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Designer’s star rises

<p>Anyone who watches home decor shows knows Candice Olson as the tall, blond-haired designing dame who can crack jokes — often at her own expense — while coming up with fabulously appointed spaces on television’s Divine Design.</p>



Corus Entertainment


Candice Olson, designer and host of W Network and HGTV’s Divine Design.



Anyone who watches home decor shows knows Candice Olson as the tall, blond-haired designing dame who can crack jokes — often at her own expense — while coming up with fabulously appointed spaces on television’s Divine Design.


She’s definitely a celeb in certain Toronto circles. Whenever the 41-year-old mom takes one of her two kids in for a checkup, women at the doctor’s office are more than happy to let her hold court as she jokes about the craziness of raising children, having a husband and doing a television show.


But Olson’s fame in her home town is nothing compared to her star power south of the border.


“The show is much bigger in the States, which is actually kind of a treat because I can go to the liquor store in my hockey pyjamas and not have it reported here,” she said from her office.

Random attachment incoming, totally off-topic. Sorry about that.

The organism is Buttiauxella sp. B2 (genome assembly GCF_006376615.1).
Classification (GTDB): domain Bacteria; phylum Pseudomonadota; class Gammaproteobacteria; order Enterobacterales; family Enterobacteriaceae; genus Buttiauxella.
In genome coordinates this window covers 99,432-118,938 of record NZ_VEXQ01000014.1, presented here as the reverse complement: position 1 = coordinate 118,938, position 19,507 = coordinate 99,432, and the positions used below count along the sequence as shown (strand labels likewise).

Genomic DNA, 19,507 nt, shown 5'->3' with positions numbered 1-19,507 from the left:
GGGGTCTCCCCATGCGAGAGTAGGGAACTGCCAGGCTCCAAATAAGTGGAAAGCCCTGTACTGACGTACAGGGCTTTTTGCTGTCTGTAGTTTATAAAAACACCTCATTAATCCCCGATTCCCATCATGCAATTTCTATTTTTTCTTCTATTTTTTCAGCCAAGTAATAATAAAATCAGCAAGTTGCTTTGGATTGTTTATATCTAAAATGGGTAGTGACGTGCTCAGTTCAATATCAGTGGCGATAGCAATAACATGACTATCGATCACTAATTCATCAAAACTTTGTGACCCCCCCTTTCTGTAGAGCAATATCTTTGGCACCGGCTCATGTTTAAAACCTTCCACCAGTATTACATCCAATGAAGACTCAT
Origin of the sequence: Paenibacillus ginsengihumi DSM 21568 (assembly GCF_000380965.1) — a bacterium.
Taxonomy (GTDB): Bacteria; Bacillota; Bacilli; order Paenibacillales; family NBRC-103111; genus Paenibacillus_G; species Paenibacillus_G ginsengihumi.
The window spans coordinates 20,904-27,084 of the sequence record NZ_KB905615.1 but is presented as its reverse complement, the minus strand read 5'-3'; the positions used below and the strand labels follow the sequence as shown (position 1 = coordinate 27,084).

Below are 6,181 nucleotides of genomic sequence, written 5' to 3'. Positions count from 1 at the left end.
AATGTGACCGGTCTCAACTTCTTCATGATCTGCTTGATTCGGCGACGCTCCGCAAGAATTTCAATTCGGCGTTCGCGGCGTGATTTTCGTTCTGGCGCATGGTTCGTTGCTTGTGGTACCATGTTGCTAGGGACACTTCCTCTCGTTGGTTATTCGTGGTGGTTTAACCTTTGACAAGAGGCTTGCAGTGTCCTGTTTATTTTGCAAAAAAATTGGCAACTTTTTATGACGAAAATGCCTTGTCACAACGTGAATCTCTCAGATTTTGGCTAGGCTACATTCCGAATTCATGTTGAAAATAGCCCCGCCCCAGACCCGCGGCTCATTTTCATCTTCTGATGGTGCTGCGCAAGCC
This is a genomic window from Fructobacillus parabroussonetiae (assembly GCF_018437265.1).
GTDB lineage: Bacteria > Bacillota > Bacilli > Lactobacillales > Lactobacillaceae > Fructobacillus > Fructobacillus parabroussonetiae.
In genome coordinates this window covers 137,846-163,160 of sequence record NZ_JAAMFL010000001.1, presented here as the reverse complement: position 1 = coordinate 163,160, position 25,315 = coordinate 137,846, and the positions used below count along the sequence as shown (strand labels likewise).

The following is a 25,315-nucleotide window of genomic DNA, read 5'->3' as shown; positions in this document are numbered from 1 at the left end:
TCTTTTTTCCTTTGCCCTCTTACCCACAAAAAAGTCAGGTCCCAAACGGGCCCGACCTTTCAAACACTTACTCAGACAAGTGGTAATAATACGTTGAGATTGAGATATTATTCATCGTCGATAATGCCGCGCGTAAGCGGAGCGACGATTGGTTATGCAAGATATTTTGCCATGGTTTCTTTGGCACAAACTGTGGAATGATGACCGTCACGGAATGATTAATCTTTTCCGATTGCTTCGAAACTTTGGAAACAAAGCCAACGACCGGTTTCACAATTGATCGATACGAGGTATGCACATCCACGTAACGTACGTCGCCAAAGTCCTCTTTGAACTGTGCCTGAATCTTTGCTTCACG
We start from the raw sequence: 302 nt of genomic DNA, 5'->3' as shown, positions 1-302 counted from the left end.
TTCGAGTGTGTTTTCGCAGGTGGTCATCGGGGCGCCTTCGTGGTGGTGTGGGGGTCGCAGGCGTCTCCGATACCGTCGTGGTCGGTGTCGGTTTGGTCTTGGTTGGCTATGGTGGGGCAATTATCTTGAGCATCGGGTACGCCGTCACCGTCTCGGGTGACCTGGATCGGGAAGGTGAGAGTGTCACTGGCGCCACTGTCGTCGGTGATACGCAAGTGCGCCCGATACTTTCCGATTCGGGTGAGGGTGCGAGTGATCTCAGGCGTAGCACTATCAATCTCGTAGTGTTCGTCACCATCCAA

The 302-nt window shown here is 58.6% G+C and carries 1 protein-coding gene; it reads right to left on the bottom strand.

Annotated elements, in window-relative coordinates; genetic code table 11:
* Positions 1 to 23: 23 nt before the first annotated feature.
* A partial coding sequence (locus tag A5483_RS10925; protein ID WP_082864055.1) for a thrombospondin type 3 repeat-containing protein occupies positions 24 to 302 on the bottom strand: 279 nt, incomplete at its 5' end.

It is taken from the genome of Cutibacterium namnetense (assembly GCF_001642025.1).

She tells the story of one of her crewmen, Chico Garcia, who was on a plane beside Evander Holyfield. A smiling flight attendant walks down the aisle to the pair with her autograph book in hand and Holyfield gets ready to sign. Sure enough she slaps the book in front of Garcia.


“‘Oh Chico, I just love you on Divine Design!”’


In addition to taping the fifth season of the series, which airs on the W network as well as HGTV, and creating a line of furniture, fabric, carpet, lighting, wallpaper and linens, Olson has put together designing tips available on Proctor & Gamble products in Wal-Mart, which will contribute to a donation to breast cancer research.


“I’m not just doing sort of the Charlie’s Angels endorsement. I’m actually, stupidly doing all the design work on this,” she said, adding that she often works 16-hour days. No small feat, as her youngest is eight months old.

“It’s a really, really, hectic, crazier-than-ever time,” she said. “The idea of a third child, when I mentioned it to my husband, he just said `Are you on crack?’ and then Googled self-vasectomy dot com.”


It’s that off-the-cuff humour — comments by her and a crew of craftsmen — that causes a lot of the show to end up on the cutting room floor. Some of the off-colour remarks make it to W Network viewers, but HGTV patrons get a cleaned-up version of the show.


 
 
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